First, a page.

Masvetti said he was “surprised” when CPJ told him that Mascom Wireless had provided police with information about his mobile account, and was concerned about whether sources would continue to trust him. In a recent interview, he told CPJ that his close relatives and friends still suspect that his phone is being monitored and they only talk on the phone using encrypted programs. Masveti expressed mixed feelings about the new law on controlled investigations, but praised how the government amended after the public outcry.

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Mascom Wireless confirmed receiving CPJ questions in May 2021 and February 2022, but gave no further answer. Orange Botswana told the CPJ in April 2021 that they were unable to provide details of the court’s rulings and did not answer questions in early February about the implications of the proposed law.

“We always knew there was an interception, but we were reassured that they were [security agencies] will do so by court order, not just on their own, ”Magapi told CPJ, stressing the value of courts and telecommunications companies as a buffer against overly diligent security agents.

They hate all this supervision.

Botswana’s law on intelligence and security services requires law enforcement to obtain a court order to conduct a “search or interception of mail, e-mail, computer or telephone”. Similarly, investigators can search a computer or phone and request information from telecommunications companies about their subscribers under the cybercrime law, but this requires a court order.

It is difficult to use the phone anonymously in Botswana: SIM card registration has been required since 2009, according to the local telecommunications regulator, which has troubled journalists for years. Orange Botswana, for example, requires customers to present a national identity card or passport to purchase a SIM card.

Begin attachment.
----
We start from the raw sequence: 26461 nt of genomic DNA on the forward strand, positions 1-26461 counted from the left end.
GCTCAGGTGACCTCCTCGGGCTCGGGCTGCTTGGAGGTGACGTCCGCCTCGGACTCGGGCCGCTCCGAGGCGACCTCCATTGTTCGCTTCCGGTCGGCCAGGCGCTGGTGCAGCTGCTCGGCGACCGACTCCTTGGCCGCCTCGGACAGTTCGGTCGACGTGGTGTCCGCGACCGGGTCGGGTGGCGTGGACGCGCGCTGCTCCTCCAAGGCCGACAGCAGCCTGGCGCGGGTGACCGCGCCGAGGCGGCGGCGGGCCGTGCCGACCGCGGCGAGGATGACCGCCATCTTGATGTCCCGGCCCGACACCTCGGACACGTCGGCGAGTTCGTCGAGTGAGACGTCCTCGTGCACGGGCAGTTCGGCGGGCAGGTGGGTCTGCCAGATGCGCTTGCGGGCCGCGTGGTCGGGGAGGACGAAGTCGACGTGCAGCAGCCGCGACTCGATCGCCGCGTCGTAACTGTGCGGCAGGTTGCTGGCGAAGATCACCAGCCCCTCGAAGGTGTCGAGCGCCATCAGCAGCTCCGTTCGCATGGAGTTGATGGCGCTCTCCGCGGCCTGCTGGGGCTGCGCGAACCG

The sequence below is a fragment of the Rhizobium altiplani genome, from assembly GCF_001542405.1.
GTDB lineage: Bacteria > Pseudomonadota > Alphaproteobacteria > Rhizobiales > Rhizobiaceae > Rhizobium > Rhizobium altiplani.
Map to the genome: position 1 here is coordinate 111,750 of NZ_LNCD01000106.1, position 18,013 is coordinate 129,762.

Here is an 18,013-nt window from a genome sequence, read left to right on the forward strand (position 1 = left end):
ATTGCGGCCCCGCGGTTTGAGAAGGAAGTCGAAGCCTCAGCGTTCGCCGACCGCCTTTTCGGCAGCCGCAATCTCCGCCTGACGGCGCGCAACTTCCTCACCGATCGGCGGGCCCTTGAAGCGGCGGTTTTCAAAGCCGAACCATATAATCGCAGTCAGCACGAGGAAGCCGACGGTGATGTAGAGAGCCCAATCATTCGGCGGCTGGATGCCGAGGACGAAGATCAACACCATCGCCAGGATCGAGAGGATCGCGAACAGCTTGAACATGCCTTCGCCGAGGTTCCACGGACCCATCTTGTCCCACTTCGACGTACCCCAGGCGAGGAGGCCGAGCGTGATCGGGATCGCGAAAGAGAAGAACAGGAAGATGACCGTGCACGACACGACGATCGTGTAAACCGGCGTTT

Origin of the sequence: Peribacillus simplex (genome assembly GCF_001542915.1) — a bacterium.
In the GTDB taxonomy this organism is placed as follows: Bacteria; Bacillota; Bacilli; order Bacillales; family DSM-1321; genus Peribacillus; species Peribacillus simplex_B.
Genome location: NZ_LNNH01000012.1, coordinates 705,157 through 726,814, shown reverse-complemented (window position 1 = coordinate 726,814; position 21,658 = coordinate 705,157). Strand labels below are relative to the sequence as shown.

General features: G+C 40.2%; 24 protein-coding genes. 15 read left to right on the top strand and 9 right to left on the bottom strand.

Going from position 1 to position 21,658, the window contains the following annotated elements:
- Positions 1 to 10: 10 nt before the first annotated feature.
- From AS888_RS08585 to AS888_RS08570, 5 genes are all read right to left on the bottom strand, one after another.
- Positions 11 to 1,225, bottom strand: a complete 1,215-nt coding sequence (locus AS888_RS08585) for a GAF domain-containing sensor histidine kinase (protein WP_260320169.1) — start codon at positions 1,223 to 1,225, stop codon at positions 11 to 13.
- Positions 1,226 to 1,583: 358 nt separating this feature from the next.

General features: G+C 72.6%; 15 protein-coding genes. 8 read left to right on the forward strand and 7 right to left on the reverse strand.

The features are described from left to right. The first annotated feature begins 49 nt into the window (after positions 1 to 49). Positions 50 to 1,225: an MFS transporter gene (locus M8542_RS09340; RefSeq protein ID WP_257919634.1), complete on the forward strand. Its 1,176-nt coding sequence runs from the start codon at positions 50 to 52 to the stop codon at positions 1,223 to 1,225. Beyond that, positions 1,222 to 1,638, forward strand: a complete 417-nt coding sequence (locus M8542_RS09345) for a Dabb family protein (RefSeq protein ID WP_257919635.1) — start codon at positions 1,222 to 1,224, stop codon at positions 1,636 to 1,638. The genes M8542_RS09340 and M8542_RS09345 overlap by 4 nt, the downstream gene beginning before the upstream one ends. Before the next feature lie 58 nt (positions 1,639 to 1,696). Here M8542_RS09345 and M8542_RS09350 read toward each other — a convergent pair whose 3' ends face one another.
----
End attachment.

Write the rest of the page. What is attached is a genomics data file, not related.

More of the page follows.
Prison time

The new law on controlled investigations complements these rules, including requiring service providers to “install hardware and software tools and devices that allow interception of communications at any time.” Local media have called these wiretapping duties a “new job” for telecommunications, and directors of companies that do not comply with them face imprisonment. Under the law, anyone who refuses to give the authorities access to encrypted information may also be imprisoned.

When the law was proposed in January, Minister Mmusi said it was urgently conditioned by standards set by the Financial Action Task Force (FATF), an intergovernmental body mandated to combat money laundering and terrorist financing in the world. to local messages and government posts on social media. Responding to e-mails, FATF media relations manager Duncan Crawford told CPJ that the body could not comment on the legislation outside of official estimates.

“We know it’s dangerous,” Magapi said of the amended bill. “We will be very vigilant in the future.”

– Jonathan Rosen is a senior researcher in Africa at CPJ.